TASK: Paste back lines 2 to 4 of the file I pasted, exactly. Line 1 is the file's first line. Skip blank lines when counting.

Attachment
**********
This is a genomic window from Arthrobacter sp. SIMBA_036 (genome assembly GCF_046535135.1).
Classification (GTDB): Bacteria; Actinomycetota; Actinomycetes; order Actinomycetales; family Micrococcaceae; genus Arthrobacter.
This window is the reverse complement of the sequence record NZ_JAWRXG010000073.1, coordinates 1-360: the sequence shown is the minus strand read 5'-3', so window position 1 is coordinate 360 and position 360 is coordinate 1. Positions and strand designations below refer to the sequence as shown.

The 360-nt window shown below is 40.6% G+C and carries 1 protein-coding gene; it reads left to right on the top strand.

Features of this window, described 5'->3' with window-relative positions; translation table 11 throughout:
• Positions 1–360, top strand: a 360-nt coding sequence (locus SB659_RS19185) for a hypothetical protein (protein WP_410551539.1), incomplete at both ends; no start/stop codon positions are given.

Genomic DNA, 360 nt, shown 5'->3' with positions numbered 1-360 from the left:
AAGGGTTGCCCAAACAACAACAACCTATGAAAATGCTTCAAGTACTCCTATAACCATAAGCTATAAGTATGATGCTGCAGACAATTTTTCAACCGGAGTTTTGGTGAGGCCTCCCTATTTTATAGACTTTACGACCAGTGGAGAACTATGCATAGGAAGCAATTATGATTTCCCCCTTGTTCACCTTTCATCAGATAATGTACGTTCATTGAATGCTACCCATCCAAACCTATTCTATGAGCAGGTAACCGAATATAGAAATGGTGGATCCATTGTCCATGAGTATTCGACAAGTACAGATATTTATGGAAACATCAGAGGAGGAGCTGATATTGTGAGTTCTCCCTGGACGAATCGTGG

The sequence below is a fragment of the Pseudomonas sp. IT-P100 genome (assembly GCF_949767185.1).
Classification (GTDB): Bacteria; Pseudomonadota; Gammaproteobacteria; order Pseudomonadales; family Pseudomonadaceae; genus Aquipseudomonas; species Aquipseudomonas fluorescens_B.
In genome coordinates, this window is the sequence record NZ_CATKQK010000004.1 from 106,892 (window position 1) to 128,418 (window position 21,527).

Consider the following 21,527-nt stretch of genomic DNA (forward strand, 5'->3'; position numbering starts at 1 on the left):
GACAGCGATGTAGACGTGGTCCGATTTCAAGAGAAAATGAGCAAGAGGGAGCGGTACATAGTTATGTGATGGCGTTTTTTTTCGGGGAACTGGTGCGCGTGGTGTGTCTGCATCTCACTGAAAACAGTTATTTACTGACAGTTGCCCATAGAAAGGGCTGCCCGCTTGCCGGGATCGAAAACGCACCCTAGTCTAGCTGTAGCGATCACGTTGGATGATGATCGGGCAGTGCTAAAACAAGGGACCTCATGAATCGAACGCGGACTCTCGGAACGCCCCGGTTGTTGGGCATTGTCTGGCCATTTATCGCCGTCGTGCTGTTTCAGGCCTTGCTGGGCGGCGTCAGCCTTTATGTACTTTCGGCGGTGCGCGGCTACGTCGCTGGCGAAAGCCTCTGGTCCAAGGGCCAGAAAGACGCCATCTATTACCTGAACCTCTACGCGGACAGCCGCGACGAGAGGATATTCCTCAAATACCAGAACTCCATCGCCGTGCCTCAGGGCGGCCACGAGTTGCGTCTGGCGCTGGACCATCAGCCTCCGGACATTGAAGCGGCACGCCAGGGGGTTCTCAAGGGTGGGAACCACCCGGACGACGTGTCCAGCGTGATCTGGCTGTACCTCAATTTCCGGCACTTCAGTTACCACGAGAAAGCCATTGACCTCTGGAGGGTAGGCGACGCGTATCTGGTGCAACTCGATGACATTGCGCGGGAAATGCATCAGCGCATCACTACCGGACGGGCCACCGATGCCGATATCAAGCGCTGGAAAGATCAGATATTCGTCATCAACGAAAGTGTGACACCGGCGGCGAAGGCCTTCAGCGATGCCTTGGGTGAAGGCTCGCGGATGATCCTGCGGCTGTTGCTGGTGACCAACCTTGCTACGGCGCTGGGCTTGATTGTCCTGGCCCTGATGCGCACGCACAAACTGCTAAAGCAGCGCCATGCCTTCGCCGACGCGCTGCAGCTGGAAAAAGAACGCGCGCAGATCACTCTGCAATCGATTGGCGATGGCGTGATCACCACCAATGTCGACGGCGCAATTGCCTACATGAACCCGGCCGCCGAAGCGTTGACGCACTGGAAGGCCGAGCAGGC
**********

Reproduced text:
Classification (GTDB): Bacteria; Actinomycetota; Actinomycetes; order Actinomycetales; family Micrococcaceae; genus Arthrobacter.
This window is the reverse complement of the sequence record NZ_JAWRXG010000073.1, coordinates 1-360: the sequence shown is the minus strand read 5'-3', so window position 1 is coordinate 360 and position 360 is coordinate 1. Positions and strand designations below refer to the sequence as shown.

The 360-nt window shown below is 40.6% G+C and carries 1 protein-coding gene; it reads left to right on the top strand.